The balcony would prove to be a favourite spot of mine. Because it also looked onto the main road leading to the Lodge, which lies across the lake, I could see the safari vehicles coming back and forth from game drives. In between though, I saw some deer, and a few baboons, which had come to drink from the lake.

In fact one monkey provided a closer encounter than I had bargained for. I was minding my own business and admiring the hippos when a large baboon bounded on to the balcony, sending me scrambling for cover inside the chalet. The next few minutes were nervewracking as the baboon and I eyeballed each other through the mesh screen. Finally the puzzled monkey deduced from the bizarre sounds I was making that I was clearly some kind of deranged fellow primate and probably dangerous to boot. He disappeared as quickly as he had arrived….!

What I didn't expect to see, on my last day, was a beautiful specimen of an African elephant very calmly walking down the main road. He ended up in the Lodge Garden, where a lot of people went a bit closer to look (albeit from a safe distance, since the African variety is rather more aggressive than our domesticated elephants in South Asia). On the same day, I spotted a small crocodile about 10 feet away from our balcony. So really, even if you just stayed in the chalets for a couple of days, you would have come across at least five kinds of animals!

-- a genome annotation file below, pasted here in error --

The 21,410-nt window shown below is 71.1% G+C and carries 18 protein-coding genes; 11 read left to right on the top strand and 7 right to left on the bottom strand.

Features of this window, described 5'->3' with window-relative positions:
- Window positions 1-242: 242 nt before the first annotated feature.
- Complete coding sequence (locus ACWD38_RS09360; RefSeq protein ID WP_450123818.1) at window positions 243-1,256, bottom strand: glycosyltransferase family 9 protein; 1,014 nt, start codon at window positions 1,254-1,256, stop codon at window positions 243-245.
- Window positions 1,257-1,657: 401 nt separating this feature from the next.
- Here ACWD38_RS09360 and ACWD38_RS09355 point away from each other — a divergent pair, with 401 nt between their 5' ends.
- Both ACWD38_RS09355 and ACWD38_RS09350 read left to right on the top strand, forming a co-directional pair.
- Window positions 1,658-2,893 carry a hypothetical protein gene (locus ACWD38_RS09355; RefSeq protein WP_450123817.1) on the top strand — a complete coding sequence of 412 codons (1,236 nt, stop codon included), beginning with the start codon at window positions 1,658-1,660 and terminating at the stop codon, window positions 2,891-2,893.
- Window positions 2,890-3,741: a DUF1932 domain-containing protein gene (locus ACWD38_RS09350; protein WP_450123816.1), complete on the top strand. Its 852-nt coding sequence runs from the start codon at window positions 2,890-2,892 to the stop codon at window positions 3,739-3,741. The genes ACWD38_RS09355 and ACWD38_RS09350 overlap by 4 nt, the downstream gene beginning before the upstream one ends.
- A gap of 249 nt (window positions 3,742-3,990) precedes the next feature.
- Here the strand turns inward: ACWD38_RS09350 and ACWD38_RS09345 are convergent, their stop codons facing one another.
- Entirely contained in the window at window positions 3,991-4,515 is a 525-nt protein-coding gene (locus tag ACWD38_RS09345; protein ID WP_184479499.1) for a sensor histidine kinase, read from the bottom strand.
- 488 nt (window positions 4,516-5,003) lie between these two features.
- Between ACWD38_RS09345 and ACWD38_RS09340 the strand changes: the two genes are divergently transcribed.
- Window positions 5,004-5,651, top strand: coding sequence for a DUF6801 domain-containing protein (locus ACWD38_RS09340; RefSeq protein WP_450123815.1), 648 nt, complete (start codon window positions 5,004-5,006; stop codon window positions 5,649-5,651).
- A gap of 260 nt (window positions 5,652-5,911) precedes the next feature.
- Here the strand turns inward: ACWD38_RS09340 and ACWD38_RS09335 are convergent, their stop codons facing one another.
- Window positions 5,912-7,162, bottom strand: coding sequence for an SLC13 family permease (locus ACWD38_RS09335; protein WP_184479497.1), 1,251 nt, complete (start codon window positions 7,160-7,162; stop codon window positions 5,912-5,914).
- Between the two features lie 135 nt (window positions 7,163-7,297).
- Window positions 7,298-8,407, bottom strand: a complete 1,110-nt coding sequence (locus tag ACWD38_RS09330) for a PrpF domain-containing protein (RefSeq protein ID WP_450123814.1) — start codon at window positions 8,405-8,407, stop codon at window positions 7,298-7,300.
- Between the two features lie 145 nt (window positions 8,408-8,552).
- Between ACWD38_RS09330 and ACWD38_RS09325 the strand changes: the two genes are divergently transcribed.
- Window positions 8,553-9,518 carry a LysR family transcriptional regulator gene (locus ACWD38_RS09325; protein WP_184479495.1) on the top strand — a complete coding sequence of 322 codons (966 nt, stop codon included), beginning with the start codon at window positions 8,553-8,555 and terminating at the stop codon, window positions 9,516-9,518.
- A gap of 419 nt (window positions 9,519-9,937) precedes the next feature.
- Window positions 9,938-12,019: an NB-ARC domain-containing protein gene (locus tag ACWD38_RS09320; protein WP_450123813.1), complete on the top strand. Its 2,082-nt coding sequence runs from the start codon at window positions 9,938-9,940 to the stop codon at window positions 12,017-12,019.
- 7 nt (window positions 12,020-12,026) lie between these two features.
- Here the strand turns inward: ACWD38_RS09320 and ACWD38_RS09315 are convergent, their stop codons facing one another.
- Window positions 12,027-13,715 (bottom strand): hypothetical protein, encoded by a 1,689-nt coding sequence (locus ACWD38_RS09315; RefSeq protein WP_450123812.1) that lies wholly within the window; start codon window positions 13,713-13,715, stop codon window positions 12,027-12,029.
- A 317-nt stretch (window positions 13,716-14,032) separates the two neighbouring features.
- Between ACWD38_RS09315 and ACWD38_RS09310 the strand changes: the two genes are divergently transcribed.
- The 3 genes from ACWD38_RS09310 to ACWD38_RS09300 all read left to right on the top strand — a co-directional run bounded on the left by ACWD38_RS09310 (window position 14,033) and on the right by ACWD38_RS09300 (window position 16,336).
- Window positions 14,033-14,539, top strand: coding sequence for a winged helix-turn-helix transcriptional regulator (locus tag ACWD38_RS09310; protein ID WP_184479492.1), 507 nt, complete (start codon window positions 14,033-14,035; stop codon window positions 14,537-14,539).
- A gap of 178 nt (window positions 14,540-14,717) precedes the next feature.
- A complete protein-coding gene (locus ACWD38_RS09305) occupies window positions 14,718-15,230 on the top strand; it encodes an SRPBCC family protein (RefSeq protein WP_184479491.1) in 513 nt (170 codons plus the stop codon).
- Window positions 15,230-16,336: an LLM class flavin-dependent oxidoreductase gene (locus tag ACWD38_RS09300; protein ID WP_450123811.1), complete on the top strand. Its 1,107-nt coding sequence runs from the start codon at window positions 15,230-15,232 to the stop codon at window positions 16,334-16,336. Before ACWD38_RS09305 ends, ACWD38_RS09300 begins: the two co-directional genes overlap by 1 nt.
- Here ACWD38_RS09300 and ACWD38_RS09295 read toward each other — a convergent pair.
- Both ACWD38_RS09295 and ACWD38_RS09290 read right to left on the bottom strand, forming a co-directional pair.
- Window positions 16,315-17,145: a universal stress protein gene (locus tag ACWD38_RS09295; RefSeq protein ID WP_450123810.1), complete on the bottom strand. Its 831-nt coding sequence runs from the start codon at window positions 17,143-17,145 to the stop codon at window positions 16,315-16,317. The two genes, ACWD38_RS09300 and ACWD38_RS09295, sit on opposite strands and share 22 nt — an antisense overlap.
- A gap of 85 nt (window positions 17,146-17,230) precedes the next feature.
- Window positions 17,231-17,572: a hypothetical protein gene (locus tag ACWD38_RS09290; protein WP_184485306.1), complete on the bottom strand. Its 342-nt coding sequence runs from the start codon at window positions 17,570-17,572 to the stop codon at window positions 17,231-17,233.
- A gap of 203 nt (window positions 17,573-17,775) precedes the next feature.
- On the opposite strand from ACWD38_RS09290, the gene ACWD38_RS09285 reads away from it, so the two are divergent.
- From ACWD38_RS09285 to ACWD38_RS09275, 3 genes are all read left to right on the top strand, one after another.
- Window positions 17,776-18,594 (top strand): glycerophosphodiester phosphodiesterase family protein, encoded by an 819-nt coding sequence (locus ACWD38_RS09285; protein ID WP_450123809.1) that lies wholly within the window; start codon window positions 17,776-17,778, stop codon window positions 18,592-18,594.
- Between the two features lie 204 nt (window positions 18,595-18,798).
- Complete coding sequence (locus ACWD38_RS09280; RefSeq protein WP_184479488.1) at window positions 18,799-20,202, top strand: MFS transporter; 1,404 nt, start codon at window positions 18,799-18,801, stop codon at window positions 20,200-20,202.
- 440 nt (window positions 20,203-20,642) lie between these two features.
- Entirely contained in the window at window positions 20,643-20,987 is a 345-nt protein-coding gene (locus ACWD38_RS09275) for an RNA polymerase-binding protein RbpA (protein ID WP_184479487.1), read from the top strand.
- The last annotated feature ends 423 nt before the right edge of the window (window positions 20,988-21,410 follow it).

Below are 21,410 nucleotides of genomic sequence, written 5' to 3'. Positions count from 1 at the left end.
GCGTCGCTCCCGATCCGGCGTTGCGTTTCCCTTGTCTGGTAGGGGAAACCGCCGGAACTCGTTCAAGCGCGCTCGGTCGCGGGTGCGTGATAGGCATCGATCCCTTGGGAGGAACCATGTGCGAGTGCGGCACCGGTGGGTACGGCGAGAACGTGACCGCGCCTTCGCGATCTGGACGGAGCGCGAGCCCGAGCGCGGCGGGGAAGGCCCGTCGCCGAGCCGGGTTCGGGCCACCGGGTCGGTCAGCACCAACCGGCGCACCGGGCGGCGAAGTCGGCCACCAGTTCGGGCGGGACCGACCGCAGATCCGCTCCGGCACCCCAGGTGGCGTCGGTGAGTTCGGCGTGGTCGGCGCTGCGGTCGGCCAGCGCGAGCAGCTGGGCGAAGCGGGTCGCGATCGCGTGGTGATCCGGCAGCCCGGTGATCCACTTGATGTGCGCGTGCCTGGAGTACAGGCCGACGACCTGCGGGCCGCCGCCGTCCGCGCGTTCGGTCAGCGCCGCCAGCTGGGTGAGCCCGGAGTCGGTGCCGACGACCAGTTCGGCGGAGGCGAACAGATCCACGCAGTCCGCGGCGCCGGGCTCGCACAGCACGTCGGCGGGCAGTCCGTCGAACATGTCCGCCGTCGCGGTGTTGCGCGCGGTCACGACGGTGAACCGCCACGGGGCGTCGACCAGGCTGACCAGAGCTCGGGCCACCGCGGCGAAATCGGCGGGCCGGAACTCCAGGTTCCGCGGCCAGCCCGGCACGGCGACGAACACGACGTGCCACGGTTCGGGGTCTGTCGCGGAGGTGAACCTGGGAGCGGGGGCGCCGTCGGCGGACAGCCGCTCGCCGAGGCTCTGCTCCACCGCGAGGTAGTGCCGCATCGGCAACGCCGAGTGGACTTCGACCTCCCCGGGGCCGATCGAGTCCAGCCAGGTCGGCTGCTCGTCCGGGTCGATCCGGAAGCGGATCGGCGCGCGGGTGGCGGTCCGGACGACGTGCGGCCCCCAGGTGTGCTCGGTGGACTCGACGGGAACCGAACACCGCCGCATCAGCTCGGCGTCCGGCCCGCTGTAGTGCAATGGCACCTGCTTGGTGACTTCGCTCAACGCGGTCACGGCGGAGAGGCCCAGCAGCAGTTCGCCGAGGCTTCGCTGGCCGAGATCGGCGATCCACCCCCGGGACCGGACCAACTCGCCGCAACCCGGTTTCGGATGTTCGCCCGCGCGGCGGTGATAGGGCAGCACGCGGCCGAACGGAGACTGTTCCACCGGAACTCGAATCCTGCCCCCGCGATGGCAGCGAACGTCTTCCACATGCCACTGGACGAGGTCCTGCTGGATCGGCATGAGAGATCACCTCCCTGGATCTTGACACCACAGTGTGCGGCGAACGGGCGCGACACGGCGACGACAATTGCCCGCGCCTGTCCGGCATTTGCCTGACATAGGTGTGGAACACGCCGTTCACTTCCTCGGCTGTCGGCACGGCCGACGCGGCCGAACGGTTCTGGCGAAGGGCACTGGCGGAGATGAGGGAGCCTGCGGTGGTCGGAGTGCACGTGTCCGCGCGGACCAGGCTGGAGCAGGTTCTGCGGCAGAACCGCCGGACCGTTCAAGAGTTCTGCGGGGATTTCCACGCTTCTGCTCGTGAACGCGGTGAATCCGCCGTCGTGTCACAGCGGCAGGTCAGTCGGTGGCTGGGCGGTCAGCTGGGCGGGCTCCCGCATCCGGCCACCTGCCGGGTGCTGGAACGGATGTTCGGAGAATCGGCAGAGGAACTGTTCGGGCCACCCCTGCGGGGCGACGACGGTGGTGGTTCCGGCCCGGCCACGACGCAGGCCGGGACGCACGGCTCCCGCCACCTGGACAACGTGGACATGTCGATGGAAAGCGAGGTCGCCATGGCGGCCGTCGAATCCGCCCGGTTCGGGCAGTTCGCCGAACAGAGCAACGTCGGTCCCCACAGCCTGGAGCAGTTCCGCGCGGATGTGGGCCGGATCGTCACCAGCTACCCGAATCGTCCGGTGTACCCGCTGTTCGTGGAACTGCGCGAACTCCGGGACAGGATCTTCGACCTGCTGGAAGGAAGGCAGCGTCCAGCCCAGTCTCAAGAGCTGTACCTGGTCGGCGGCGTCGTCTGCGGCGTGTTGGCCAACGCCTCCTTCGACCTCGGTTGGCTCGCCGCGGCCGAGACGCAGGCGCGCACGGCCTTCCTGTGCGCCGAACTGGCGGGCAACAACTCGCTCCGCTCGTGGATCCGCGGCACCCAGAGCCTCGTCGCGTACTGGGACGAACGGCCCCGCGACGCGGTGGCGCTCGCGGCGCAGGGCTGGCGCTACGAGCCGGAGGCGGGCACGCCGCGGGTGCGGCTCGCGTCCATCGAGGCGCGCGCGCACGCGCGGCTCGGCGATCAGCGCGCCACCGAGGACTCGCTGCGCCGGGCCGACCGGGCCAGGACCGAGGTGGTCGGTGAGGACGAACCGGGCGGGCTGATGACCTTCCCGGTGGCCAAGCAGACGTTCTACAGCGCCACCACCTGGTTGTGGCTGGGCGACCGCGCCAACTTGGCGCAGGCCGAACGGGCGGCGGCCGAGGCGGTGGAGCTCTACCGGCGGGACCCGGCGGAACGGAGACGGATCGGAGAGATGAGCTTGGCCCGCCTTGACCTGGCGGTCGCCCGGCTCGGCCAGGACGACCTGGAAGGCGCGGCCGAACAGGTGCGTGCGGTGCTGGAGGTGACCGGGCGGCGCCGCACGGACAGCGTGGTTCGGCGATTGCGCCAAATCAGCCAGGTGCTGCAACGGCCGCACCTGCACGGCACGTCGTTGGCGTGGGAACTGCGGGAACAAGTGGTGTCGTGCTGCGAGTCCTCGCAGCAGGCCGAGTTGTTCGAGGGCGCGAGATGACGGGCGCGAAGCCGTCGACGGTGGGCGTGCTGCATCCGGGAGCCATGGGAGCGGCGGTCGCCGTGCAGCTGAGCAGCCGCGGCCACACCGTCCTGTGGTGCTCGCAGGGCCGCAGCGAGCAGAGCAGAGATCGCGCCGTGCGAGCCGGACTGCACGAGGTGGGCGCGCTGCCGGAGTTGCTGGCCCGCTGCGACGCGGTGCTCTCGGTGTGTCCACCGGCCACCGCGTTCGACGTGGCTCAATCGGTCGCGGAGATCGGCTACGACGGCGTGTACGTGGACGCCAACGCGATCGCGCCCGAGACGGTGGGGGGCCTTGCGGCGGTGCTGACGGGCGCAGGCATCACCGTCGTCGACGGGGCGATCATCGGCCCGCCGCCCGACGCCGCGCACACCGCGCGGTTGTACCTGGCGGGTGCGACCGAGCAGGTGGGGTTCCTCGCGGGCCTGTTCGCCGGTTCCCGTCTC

On my first game drive, we had been driving for less than five minutes before we came across a giraffe - standing about 10 feet away from us! This one belonged to a special breed (only found in Southern Africa), known as the Thornycroft giraffe, a little smaller than the other varieties, with uneven patterning in lighter and darker colours on different parts of its body. It happily ignored us, as we sat there slack-jawed, while it delved deeper and deeper into the vegetation for tasty morsels...

A few minutes later, we came across some elephants moving purposefully into the bush. Since we were told that the African elephant is known for occasional attacks, I was pleasantly surprised to see that these - although very close - were ng very pleased with himself, for reasons we couldn't quite fathom. It was clearly a bit of a fighter, since it had one long wickedly curved tusk, while the other tusk had been partly broken off. Clearly, the broken tusk was not cramping his style…...pretty much ignoring us too! And then behind one elephant, trotted a jaunty little warthog looking very pleased with himself, for reasons we couldn't quite fathom. It was clearly a bit of a fighter, since it had one long wickedly curved tusk, while the other tusk had been partly broken off. Clearly, the broken tusk was not cramping his style…...

Shortly afterwards, we drove to a spot where a lion had been sighted the day before. It had killed a zebra and was gorging itself on the kill. It was a lone male, so basically was trying to eat as much as it could before the meat went bad! By the time we got there, it must have eaten enough to be near bursting, because although (to my horror) we were taken to within about six or seven feet of it, (in an open vehicle!) it was lost in a truly profound post-meal siesta. With my binoculars, I could see ALL its teeth, and was only too glad to move off! The zebra didn't smell too good either...

(To be continued)